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Are Digital Tools the Future of Manufacturing Innovation?

Posted By Paul Tate, October 29, 2013 at 9:34 AM, in Category: The Innovation Enterprise

When Booz & Company published its latest Global Innovation 1000 rankings last week, one thing was abundantly clear: digital tools are now beginning to radically transform the entire innovation process.

Subtitled Navigating the Digital Future, the new study highlights the impact of new digital enablers on innovation and shows how companies are “using digital tools and processes to improve speed, decrease cost, enhance quality, reduce complexity, and sharpen insight into customer and market needs to improve their innovation efforts.”

Most importantly, Booz and Company found that these new tools are now delivering a real competitive edge: “Respondents whose companies made significant use of these digital enablers were much more likely to report that they outperformed competitors financially than were those who employed enablers more moderately,” say the authors.

Global R&D executives surveyed as part of the Booz study reported that their companies are now allocating an average of 8.1 percent of their R&D budgets to digital tools. These are beginning to influence every stage of the innovation life cycle, from collecting and analyzing customer insights, to generating and vetting new ideas, to designing and manufacturing new products, to tracking a product’s success once launched.

Such tools range from simulation and 3D printing - which the study also ranked as the most effective tool as part of the ideation phase of the innovation process - to market and customer insight enablers such as usage monitoring sensors, online discussion platforms, and big data analytics.

“We found that companies have a real opportunity,” stressed the report’s authors, “perhaps even an imperative, to rethink their digital tool kit. Indeed, we are seeing the first signs of a digital revolution that will transform how innovation is done.” 

A prime example of this emerged earlier in the month when Lockheed Martin showcased the way it is now applying new digital tools in its own innovation processes. During a tour of its Littleton, Colorado facility, Lockheed Martin’s vice president of production, Dennis Little, showed how the company has introduced what it calls its Digital Tapestry strategy -- a next-generation, Model Based Engineering (MBE) tool that integrates design and manufacturing into a single process by harnessing new techniques such as virtual reality and 3D printing.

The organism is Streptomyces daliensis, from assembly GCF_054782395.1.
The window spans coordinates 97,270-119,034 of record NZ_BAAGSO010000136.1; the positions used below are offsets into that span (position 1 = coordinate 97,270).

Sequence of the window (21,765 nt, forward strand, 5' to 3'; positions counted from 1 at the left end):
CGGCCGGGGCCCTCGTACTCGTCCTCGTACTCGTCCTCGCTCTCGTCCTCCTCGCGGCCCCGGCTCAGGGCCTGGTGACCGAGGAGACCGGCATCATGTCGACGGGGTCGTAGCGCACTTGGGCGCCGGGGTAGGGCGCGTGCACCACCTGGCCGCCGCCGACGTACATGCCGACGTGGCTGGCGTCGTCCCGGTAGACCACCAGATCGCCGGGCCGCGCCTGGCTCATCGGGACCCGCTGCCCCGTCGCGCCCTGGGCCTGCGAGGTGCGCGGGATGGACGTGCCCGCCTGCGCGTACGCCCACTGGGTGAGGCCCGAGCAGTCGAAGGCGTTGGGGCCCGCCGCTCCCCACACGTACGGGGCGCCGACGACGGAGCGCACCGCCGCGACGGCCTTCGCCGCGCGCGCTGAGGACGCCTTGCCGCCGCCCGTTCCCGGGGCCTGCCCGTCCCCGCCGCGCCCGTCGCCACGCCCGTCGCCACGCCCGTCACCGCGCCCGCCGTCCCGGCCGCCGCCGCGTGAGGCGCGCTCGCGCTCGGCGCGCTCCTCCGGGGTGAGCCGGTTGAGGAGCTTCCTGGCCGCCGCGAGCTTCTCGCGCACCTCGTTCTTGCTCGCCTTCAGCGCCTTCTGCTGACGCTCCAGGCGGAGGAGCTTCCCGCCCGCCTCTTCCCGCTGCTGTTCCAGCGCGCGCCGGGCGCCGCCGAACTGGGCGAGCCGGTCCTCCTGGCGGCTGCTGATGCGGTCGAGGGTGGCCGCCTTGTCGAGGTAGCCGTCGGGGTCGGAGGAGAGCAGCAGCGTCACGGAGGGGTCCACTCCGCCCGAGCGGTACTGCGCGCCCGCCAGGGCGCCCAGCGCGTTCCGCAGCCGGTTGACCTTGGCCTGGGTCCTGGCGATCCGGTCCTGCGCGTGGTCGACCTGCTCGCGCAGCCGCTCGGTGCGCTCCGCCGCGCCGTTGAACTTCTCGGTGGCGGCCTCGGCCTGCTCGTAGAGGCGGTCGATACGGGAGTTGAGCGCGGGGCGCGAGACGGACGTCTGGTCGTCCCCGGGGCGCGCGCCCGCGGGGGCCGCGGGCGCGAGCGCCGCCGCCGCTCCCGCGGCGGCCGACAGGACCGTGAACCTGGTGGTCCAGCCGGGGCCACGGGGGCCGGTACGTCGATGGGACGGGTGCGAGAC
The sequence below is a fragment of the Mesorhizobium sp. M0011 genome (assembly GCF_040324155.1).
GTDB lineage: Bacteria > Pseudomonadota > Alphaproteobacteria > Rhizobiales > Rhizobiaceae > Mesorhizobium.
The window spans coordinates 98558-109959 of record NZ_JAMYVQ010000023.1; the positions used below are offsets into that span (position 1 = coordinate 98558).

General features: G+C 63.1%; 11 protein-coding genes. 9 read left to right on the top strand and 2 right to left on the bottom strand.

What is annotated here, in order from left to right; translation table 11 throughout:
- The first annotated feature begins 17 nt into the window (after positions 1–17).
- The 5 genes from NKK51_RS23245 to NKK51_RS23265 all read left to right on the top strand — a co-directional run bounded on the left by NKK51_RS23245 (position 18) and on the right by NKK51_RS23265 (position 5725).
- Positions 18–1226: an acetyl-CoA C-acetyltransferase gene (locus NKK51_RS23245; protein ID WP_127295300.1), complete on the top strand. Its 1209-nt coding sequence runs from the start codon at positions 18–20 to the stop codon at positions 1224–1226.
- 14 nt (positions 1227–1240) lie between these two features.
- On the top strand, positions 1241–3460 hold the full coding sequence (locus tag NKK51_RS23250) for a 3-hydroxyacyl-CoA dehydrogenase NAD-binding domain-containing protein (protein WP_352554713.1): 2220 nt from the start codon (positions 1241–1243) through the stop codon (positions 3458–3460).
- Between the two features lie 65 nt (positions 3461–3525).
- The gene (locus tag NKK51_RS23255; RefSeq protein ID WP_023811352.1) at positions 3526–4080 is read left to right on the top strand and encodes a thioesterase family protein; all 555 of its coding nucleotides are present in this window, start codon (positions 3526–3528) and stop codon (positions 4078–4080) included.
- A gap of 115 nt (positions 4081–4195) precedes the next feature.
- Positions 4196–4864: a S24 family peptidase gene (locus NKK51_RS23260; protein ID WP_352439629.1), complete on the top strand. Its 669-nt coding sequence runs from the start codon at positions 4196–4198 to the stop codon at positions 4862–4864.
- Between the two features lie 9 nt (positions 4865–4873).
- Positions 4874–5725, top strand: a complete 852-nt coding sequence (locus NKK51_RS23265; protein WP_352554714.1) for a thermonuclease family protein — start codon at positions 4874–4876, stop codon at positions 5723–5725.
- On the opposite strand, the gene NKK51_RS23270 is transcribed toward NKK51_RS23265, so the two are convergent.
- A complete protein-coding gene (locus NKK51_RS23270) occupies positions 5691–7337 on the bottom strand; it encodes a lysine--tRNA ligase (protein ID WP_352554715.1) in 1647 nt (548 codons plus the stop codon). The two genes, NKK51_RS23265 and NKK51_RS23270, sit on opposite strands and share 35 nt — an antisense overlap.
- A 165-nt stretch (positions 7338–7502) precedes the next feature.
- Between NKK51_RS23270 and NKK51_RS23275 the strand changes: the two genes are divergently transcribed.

The approach takes CAD design to a new level by providing a digital virtual environment called the Collaborative Human Immersive Laboratory (CHIL), where designers wearing virtual reality visors and gloves can virtually manipulate parts or entire machines to see how they fit and operate together. Using CHIL simulation capabilities, hardware designs and manufacturing processes can be fine tuned in the virtual world before production or development begins. This allows engineers and technicians to validate, test, and understand products and processes early in program development, when the cost, risk, and time associated with making modifications are low. 

As the design engineers alter the designs or positioning of parts, the system automatically produces a constant stream of updated specifications. These can then be seamlessly transitioned to the factory floor by using the digital model to drive automated fabrication, increasingly using new technologies such as 3D printing. Lockheed Martin is already using 3D printing techniques to manufacture final parts for the F-35 fighter plane, and is now moving the technology into more general manufacturing at its Space Systems Company to print titanium satellite parts. 

“Our Digital Tapestry of production brings digital design to every stage of the production process for a fluid product development cycle,” explained Little at the event. "From 3D virtual pathfinding simulations to 3D printing, we are using innovative digital technology to streamline the manufacturing process for lower cycle times and reduced costs for our customers.”

The Booz report reflects this new wave of digital benefit, but adds that the technology alone will not be enough to drive future success. “Companies taking calculated risks when investing in digital tools are starting to see the benefits and are pulling ahead of competitors,” noted John Potter, managing partner of Booz & Company in London in a company statement. “To gain competitive advantage, this approach needs to feed into the organizational DNA of a company ensuring that they hire staff who are willing to learn and invest in new tools and processes in the digital sphere and that a culture of innovation is encouraged across the business production cycle.”

But “make no mistake,” concluded the Booz report, “digitization will change innovation, and companies should act now to avoid being left behind.”

Written by Paul Tate

Paul Tate is Research Director and Executive Editor with Frost & Sullivan's Manufacturing Leadership Council. He also directs the Manufacturing Leadership Council's Board of Governors, the Council's annual Critical Issues Agenda, and the Manufacturing Leadership Research Panel. Follow us on Twitter: @MfgExecutive

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